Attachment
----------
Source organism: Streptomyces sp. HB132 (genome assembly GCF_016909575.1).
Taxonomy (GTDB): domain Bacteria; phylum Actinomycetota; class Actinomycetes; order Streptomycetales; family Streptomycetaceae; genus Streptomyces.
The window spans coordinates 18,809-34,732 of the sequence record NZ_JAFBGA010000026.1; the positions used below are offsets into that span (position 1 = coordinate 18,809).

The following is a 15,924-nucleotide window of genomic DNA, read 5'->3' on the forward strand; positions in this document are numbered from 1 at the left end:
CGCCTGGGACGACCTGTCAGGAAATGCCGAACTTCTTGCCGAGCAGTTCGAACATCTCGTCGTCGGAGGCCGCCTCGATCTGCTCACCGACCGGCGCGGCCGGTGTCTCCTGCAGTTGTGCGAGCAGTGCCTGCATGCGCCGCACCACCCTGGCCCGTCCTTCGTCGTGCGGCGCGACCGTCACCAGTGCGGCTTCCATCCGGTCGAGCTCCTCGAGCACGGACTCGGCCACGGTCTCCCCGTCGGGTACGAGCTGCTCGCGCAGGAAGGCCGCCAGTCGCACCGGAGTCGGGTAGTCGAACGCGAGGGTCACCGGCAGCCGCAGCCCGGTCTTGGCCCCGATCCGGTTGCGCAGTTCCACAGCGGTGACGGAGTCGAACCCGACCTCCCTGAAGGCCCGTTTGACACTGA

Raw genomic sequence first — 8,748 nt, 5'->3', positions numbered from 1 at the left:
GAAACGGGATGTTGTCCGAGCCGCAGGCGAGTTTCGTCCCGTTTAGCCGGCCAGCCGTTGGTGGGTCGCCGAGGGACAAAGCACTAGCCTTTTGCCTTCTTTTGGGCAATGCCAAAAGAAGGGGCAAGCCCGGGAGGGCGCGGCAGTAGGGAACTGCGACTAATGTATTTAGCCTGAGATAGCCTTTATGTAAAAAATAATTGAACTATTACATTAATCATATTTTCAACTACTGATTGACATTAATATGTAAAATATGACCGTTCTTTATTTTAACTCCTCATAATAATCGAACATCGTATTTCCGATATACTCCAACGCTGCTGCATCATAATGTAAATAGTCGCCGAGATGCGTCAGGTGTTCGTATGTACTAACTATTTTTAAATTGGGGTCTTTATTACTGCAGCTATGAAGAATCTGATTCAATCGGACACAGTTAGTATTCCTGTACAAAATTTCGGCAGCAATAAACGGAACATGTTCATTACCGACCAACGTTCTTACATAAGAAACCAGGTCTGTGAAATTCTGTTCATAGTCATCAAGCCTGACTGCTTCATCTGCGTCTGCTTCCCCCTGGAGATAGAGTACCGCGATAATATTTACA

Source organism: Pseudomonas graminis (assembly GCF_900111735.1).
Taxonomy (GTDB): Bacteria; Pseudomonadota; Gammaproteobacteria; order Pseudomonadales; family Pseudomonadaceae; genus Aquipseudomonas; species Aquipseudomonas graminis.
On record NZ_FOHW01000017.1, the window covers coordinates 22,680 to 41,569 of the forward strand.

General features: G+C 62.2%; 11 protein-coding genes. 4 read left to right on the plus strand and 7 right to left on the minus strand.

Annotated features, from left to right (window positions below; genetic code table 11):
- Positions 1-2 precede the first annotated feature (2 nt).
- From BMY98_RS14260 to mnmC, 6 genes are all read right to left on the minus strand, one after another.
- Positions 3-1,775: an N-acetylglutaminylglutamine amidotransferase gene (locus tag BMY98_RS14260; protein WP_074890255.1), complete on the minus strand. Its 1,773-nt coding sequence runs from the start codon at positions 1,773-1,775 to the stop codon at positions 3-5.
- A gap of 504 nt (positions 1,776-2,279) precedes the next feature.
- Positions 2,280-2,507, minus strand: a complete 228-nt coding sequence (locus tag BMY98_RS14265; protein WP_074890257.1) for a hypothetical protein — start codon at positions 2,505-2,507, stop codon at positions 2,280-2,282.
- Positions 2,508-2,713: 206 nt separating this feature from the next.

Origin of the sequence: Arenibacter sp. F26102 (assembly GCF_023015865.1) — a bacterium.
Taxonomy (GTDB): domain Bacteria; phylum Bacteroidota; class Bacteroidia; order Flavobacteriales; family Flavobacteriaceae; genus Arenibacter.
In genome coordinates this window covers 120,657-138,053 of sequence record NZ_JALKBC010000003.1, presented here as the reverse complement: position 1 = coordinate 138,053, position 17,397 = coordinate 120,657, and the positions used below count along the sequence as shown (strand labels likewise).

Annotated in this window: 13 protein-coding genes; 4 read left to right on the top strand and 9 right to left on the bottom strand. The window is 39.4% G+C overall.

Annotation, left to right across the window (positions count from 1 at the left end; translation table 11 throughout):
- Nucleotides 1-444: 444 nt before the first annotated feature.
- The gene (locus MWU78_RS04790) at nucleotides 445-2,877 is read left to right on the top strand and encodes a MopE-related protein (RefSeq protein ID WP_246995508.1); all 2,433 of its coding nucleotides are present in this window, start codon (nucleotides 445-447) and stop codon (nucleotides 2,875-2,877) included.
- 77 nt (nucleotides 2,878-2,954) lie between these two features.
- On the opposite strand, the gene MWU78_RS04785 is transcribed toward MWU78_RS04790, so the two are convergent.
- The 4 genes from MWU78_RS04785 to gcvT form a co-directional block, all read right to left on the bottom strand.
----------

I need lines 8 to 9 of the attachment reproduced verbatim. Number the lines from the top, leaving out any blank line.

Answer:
Source organism: Pseudomonas graminis (assembly GCF_900111735.1).
Taxonomy (GTDB): Bacteria; Pseudomonadota; Gammaproteobacteria; order Pseudomonadales; family Pseudomonadaceae; genus Aquipseudomonas; species Aquipseudomonas graminis.